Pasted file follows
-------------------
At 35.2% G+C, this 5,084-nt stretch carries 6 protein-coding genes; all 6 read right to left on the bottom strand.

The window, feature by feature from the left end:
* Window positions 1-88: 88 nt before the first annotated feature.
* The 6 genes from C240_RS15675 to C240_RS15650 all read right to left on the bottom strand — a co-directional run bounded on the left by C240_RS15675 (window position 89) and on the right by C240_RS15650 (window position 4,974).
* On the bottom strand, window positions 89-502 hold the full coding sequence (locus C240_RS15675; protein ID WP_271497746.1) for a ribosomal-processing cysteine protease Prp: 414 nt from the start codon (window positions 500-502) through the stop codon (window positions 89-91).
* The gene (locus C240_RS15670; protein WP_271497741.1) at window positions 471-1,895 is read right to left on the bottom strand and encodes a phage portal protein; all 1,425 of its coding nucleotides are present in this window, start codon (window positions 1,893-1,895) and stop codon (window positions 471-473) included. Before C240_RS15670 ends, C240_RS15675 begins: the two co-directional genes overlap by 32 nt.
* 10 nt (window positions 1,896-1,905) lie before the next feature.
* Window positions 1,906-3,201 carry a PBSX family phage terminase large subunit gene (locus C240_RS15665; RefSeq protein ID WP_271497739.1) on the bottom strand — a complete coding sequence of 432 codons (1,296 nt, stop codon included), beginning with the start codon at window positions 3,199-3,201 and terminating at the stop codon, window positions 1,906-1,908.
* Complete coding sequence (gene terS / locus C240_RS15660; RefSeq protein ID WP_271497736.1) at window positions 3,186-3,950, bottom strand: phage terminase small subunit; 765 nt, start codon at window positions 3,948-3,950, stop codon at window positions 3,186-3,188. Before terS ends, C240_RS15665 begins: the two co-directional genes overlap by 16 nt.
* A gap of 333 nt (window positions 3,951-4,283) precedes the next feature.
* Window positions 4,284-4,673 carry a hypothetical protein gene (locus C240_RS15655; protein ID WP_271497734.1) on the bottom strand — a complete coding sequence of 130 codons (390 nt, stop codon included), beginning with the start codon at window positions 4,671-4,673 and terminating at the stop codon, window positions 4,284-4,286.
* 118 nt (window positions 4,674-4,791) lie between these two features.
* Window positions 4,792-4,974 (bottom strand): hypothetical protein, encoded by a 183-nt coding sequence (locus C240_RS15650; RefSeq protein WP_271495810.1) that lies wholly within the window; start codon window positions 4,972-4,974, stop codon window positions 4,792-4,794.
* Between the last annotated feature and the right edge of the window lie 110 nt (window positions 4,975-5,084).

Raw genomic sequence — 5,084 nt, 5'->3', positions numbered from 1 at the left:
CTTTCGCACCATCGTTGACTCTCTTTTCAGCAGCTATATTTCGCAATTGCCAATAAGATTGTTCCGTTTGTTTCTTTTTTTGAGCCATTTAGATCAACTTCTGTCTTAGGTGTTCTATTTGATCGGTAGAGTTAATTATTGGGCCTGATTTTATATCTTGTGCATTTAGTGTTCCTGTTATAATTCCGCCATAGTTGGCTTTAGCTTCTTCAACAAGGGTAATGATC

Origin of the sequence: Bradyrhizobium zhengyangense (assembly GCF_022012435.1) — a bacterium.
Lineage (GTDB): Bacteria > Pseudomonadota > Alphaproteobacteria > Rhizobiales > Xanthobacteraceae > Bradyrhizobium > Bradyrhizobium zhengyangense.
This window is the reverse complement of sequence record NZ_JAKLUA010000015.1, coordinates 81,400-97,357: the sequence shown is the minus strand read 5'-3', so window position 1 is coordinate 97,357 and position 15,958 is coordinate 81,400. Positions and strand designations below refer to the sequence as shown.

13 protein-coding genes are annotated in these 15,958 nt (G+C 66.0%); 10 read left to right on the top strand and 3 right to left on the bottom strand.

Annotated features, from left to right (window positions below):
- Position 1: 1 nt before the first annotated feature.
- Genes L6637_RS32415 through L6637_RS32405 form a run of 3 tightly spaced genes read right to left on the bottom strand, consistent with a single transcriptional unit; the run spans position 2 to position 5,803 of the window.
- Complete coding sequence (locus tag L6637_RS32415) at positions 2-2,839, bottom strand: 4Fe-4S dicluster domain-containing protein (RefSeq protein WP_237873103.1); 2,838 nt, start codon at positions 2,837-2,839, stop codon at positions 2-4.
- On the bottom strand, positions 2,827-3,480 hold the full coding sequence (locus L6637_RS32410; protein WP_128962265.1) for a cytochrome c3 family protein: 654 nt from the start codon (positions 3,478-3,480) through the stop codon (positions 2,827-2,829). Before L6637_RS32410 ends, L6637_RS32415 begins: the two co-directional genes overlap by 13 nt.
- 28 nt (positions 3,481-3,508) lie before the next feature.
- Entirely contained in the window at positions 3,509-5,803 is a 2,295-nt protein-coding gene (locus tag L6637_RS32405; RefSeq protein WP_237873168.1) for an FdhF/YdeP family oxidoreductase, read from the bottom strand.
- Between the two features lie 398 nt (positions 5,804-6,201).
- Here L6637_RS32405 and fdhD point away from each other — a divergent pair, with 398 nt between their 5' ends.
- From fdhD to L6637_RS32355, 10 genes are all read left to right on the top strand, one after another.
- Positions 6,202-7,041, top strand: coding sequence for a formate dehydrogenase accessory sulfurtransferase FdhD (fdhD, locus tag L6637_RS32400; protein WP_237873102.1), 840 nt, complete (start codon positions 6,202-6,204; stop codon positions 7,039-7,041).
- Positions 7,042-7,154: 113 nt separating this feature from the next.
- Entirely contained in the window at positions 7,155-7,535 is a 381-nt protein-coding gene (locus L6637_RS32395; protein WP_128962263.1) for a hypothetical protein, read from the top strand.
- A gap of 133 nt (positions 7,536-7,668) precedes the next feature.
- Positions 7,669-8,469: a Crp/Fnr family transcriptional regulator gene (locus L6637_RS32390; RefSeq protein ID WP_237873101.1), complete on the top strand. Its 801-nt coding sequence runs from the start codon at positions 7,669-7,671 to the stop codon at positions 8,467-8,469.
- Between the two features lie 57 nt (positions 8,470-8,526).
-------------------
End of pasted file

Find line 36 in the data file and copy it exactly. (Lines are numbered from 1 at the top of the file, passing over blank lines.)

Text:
- Between the two features lie 57 nt (positions 8,470-8,526).